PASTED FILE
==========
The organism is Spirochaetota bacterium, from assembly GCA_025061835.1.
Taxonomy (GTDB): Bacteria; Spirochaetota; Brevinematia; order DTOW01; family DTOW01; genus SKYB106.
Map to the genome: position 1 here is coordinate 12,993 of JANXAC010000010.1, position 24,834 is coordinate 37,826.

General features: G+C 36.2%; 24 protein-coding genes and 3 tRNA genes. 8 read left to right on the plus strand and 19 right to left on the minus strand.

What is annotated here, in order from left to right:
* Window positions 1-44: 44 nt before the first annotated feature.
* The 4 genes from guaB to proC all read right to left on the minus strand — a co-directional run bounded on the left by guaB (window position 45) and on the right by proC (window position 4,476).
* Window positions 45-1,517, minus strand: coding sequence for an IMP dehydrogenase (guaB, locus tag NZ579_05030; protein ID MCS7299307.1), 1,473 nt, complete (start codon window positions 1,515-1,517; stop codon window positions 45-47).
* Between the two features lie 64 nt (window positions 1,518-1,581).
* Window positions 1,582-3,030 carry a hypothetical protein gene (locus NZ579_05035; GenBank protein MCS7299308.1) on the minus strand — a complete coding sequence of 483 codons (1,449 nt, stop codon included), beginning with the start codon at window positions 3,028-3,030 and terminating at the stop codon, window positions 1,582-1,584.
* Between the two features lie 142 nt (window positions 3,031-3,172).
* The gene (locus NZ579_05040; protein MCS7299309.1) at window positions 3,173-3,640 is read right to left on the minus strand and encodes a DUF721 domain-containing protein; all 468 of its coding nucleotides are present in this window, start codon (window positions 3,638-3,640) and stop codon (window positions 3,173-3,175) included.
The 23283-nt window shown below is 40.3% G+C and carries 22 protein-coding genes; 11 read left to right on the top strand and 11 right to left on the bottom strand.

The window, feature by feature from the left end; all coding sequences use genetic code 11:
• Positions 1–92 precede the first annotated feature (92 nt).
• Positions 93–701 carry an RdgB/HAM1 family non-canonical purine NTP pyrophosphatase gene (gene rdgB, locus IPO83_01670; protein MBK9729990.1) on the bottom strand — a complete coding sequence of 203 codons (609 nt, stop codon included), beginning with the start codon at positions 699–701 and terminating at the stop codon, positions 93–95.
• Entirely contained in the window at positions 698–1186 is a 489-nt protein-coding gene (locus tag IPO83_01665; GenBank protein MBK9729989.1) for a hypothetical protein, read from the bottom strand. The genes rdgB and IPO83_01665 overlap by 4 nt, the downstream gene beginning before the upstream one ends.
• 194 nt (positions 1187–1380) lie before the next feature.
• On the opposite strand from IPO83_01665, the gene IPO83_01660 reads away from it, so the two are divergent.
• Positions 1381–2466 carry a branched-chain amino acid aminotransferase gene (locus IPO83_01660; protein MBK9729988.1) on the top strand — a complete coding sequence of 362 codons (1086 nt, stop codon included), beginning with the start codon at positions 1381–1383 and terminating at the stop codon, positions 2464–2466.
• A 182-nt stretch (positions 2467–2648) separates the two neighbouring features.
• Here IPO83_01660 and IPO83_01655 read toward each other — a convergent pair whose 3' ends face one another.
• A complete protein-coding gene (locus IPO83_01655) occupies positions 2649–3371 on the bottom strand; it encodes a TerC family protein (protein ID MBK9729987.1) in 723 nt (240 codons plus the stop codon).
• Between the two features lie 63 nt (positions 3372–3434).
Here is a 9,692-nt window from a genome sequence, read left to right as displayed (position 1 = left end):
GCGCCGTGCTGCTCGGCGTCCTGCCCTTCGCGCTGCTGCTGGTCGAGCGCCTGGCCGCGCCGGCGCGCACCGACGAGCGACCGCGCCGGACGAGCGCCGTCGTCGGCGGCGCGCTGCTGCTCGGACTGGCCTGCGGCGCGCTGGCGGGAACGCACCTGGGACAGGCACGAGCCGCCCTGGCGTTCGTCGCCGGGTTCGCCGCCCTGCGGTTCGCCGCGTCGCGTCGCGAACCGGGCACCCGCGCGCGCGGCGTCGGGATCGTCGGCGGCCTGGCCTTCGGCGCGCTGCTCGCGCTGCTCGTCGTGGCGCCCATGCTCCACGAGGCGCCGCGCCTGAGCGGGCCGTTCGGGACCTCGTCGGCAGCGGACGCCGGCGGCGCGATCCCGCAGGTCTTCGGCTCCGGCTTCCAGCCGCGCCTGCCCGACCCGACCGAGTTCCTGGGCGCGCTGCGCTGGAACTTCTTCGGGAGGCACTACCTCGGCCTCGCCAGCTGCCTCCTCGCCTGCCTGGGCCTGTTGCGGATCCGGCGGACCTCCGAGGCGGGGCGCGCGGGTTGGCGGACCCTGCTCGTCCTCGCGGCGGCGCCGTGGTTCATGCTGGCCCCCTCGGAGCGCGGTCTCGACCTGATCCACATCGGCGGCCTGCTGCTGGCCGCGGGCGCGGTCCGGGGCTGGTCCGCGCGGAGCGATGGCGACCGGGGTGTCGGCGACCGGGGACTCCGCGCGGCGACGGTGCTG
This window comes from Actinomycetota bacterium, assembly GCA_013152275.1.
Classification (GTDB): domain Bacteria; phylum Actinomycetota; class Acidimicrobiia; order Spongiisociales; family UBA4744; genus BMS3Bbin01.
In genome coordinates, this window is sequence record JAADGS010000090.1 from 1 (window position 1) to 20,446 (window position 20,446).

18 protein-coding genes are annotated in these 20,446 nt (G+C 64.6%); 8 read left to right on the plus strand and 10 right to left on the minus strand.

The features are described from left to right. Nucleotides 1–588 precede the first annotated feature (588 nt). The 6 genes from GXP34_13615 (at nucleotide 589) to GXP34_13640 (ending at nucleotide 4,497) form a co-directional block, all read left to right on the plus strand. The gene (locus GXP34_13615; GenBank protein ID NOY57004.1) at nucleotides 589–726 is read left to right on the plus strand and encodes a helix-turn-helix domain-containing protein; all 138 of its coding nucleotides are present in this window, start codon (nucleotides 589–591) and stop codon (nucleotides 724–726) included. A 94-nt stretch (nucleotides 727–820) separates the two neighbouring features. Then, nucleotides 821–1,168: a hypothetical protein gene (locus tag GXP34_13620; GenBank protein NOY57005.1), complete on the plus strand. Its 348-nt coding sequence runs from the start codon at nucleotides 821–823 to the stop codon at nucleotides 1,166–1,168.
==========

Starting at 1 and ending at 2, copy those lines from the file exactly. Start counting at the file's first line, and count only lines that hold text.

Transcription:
The organism is Spirochaetota bacterium, from assembly GCA_025061835.1.
Taxonomy (GTDB): Bacteria; Spirochaetota; Brevinematia; order DTOW01; family DTOW01; genus SKYB106.